Category: Eco-Fiction


An interview with Among Animals contributor Patrick Hicks

By Midge Raymond,

An interview with Among Animals contributor Patrick Hicks (“Aren’t You Pretty?”)
by Jennifer Hartsock

Q: Patrick, in “Aren’t You Pretty?” Christmas brings great destruction the night of the house fire, yet, our narrator later imagines Sara “opening box after box of healthy skin”—a vision of renewal and restoration. Can you expand on the dualism between Christmas’s reputation and its burden upon this family?

A: When I was crafting the essence of this story, I immediately thought of setting the house fire against the peaceful calm of snow fluttering down through the night. I suppose this naturally led me to think of Christmas and, from there, what the season means to families. In the passage you mention—about Sara opening box after box of healthy skin—I was thinking of longing and materialism, and how Andi wanted to give her niece the one thing she couldn’t possibly give her: restored health. Having the action set against Christmas was almost accidental, but it opened up these interesting possibilities of selfishness and selflessness, as well as family responsibility.

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Q: Your characters are often compared to non-human entities. Is there an overall correlation between fire “[eating the house] alive as if by a wild animal,” comparing Sara to “images of hurt animals,” and the narrator’s initial opinion that humans are incapable of kindness? Does this play into our narrator’s transformation when revisiting the wreckage and discovering a neighbor bestowed “…a wonderful act of kindness”?

A: I can understand Andi’s feelings about humanity and cruelty, especially when I consider her job at an animal shelter. I was intentional when I described the fire as a type of wild animal because, to Andi, that’s how she would see it. And when she returns to the house—when she sees all the destruction—I was surprised to find that a neighbor had used his snowblower to clear the sidewalk. That sentence just flowed out of me and I remember pausing after I had written it. It’s such a Minnesotan thing to do—to help your neighbors during winter like that. Maybe it’s not so much an “act of kindness” that is highlighted in that particular scene, but an act of typical Minnesotan-ness? Either way, Andi is touched by it, and that’s the important thing. It rejuvenates her a little, I think. It makes her realize that not everything is lost.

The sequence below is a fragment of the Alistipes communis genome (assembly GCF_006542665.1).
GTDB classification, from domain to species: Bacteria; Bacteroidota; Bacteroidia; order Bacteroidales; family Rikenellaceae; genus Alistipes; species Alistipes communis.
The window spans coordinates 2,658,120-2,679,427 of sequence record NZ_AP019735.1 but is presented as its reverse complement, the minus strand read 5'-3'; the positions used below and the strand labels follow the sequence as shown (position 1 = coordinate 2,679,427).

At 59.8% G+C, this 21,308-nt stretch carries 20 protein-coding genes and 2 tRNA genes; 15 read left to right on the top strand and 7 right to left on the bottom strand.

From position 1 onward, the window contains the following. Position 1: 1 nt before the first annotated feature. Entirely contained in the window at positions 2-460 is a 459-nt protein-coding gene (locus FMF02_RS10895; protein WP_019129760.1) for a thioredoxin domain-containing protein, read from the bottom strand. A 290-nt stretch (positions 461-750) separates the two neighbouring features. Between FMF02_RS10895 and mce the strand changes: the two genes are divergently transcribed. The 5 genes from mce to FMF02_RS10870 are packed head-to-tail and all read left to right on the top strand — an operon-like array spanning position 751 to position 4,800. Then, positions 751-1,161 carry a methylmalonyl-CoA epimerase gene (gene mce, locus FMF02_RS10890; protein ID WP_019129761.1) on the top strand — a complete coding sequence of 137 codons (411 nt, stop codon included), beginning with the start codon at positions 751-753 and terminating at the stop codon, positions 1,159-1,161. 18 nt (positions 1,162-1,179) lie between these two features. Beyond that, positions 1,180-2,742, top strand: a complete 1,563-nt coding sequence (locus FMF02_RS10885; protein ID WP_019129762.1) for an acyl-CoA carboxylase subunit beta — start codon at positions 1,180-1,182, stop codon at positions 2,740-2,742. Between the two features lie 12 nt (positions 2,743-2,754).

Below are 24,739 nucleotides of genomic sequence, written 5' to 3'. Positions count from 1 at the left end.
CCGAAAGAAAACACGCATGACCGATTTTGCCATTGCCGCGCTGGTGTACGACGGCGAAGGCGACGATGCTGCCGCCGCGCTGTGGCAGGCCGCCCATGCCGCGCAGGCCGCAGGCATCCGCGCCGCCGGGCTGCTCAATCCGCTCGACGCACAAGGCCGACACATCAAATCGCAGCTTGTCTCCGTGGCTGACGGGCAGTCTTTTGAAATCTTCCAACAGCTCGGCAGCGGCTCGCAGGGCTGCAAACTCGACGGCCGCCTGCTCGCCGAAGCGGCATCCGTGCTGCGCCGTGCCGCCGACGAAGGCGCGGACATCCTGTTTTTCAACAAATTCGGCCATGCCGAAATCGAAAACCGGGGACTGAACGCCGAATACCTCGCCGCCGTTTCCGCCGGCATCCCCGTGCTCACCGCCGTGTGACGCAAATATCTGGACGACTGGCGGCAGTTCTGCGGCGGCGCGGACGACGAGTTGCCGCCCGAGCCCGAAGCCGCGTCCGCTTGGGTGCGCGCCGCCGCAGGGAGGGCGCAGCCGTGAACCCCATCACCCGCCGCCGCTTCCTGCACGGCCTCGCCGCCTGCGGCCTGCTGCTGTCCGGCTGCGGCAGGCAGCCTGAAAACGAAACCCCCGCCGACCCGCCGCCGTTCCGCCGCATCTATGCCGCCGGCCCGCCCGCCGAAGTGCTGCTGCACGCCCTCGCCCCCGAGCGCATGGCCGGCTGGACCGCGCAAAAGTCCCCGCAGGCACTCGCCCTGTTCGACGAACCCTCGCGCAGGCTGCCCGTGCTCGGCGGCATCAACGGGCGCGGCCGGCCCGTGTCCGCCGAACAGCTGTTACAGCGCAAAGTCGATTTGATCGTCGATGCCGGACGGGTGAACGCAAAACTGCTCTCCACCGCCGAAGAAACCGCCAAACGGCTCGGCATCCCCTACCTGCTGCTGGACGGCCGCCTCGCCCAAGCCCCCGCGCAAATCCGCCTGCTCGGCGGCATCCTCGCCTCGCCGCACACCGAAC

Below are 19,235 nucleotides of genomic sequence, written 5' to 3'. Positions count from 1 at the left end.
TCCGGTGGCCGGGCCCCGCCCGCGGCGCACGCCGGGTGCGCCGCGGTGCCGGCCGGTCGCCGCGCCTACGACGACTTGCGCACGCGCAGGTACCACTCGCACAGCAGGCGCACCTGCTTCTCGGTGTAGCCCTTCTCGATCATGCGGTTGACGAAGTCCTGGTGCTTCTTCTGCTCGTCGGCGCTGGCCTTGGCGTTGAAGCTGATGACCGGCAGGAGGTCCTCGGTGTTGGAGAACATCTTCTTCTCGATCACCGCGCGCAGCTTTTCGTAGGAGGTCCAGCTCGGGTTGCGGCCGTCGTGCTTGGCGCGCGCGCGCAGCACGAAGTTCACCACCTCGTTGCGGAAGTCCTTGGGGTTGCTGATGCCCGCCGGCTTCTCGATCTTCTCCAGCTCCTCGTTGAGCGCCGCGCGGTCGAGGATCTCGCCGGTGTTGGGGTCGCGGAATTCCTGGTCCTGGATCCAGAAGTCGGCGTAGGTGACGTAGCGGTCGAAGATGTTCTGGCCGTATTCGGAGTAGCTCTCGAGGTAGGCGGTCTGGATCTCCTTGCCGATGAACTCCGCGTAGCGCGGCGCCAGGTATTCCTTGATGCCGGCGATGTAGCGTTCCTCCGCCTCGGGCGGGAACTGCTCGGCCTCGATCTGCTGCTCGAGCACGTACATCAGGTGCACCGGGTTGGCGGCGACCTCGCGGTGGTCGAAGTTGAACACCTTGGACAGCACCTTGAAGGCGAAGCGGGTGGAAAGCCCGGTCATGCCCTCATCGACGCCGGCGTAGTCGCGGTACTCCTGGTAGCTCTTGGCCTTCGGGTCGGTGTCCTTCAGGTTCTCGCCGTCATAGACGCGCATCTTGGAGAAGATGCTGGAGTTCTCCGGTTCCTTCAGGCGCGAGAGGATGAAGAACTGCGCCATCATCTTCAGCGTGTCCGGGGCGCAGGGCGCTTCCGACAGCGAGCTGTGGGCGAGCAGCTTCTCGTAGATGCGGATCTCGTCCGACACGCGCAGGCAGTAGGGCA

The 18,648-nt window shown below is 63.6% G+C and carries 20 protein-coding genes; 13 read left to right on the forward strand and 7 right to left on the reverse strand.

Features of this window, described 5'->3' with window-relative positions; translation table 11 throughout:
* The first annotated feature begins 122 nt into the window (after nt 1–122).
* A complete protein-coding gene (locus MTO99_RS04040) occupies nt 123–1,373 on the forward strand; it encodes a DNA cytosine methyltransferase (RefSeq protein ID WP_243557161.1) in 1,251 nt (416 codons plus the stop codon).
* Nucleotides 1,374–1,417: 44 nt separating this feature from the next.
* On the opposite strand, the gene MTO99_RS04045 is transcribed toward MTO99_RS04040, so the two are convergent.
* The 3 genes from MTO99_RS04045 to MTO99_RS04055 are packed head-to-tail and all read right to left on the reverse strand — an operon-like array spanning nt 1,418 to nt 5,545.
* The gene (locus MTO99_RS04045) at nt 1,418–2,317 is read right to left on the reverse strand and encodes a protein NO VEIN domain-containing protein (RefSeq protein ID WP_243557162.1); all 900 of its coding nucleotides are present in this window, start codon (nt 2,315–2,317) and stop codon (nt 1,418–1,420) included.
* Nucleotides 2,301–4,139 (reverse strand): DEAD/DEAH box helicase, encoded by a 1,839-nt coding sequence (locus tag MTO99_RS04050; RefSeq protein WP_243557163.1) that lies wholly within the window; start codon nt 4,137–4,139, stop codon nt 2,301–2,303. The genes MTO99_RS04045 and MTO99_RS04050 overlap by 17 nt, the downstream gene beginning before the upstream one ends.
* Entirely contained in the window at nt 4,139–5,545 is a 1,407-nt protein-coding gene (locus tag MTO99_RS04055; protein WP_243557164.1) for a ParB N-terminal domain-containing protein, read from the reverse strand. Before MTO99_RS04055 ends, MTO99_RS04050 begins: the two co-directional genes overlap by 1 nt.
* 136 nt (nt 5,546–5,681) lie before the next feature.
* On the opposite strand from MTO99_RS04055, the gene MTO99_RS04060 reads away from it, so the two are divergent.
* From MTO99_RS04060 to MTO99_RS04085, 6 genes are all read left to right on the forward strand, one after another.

Q: Our narrator prefers a life comprised of “just [her] and [her] little zoo.” Yet she attempts to convince her brother to return to her—and her niece’s—life. Can you explain her struggle between her ideal living conditions and her drive to bring the family back together?

A: I’m still fascinated by Andi because on the one hand she is incredibly generous, but on the other hand she is also incredibly selfish. She is so loving towards animals and she throws open her house to the most damaged among them. And yet, she likes her independence and free time, too. She enjoys going home and being single. It’s as if she opens the borders of her heart at work, but she then closes them down again when she returns home and shuts herself off with a smaller group of animals. Her drive to bring the family back together again is initially very selfish, at least for me. If Steve doesn’t come home, it means that she has to take care of Sara. And she doesn’t want to do that. She doesn’t want to become an instant mother and have her little slice of selfish paradise taken away. That’s why she wants Steve to come back. If he comes back, her life is easier. Most people would act this way, I think.

Q: It appears that “aren’t you pretty?” represents our narrator’s goal to find beauty in what is clearly damaged. What can you tell us about developing this connection?

A: It’s human nature to find goodness amid evil, and beauty amid ugliness. I’m not sure this is necessarily healthy because it can turn our attention away from evil and make us focus, instead, on something else. Take the Holocaust, for instance. By focusing on acts of goodness and clemency, we turn away from the overpowering and punishing evil that swallowed up Europe. We look for the candle in the darkness when, really, the darkness is the story. So, I’m not sure that Andi is searching for beauty amid what is damaged. I’d like to think that she is offering love in spite of this damage. That is, she is offering love to the loveless and rejected. For me, she sees these animals that have been hurt in horrible ways and she loves them because she knows no one else will. That’s beautiful. It’s one of her traits I’m most drawn to.

Q: When researching your latest novel, The Commandant of Lubizec, you traveled to Warsaw and Krakow to visit Operation Reinhard death camps. Did you conduct similar research when writing “Aren’t You Pretty?”